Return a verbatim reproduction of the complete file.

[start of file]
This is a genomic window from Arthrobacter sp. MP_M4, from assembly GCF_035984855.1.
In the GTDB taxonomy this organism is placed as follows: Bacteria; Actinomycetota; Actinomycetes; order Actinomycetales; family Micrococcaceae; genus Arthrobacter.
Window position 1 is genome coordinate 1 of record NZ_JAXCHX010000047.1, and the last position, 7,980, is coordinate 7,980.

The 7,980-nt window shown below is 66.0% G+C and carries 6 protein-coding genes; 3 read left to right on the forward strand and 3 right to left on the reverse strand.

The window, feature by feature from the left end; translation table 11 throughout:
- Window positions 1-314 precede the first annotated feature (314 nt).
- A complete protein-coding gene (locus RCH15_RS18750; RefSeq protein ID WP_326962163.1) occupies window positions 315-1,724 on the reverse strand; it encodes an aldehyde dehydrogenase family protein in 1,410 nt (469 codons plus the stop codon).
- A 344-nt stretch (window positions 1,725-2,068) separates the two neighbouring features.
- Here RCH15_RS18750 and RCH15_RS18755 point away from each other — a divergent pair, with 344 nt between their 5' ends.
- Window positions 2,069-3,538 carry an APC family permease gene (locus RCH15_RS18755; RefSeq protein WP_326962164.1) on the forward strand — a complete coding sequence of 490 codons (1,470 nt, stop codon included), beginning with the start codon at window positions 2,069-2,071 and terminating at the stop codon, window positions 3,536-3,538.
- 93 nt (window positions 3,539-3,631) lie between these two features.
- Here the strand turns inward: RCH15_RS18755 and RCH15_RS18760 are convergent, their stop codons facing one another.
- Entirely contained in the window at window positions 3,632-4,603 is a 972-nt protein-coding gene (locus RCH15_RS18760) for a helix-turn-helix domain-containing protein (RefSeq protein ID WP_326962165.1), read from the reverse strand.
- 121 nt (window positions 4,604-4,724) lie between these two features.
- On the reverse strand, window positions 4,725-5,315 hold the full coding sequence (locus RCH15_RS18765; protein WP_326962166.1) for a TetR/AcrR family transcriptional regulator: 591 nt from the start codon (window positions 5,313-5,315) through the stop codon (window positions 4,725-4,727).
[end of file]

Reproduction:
This is a genomic window from Arthrobacter sp. MP_M4, from assembly GCF_035984855.1.
In the GTDB taxonomy this organism is placed as follows: Bacteria; Actinomycetota; Actinomycetes; order Actinomycetales; family Micrococcaceae; genus Arthrobacter.
Window position 1 is genome coordinate 1 of record NZ_JAXCHX010000047.1, and the last position, 7,980, is coordinate 7,980.

The 7,980-nt window shown below is 66.0% G+C and carries 6 protein-coding genes; 3 read left to right on the forward strand and 3 right to left on the reverse strand.

The window, feature by feature from the left end; translation table 11 throughout:
- Window positions 1-314 precede the first annotated feature (314 nt).
- A complete protein-coding gene (locus RCH15_RS18750; RefSeq protein ID WP_326962163.1) occupies window positions 315-1,724 on the reverse strand; it encodes an aldehyde dehydrogenase family protein in 1,410 nt (469 codons plus the stop codon).
- A 344-nt stretch (window positions 1,725-2,068) separates the two neighbouring features.
- Here RCH15_RS18750 and RCH15_RS18755 point away from each other — a divergent pair, with 344 nt between their 5' ends.
- Window positions 2,069-3,538 carry an APC family permease gene (locus RCH15_RS18755; RefSeq protein WP_326962164.1) on the forward strand — a complete coding sequence of 490 codons (1,470 nt, stop codon included), beginning with the start codon at window positions 2,069-2,071 and terminating at the stop codon, window positions 3,536-3,538.
- 93 nt (window positions 3,539-3,631) lie between these two features.
- Here the strand turns inward: RCH15_RS18755 and RCH15_RS18760 are convergent, their stop codons facing one another.
- Entirely contained in the window at window positions 3,632-4,603 is a 972-nt protein-coding gene (locus RCH15_RS18760) for a helix-turn-helix domain-containing protein (RefSeq protein ID WP_326962165.1), read from the reverse strand.
- 121 nt (window positions 4,604-4,724) lie between these two features.
- On the reverse strand, window positions 4,725-5,315 hold the full coding sequence (locus RCH15_RS18765; protein WP_326962166.1) for a TetR/AcrR family transcriptional regulator: 591 nt from the start codon (window positions 5,313-5,315) through the stop codon (window positions 4,725-4,727).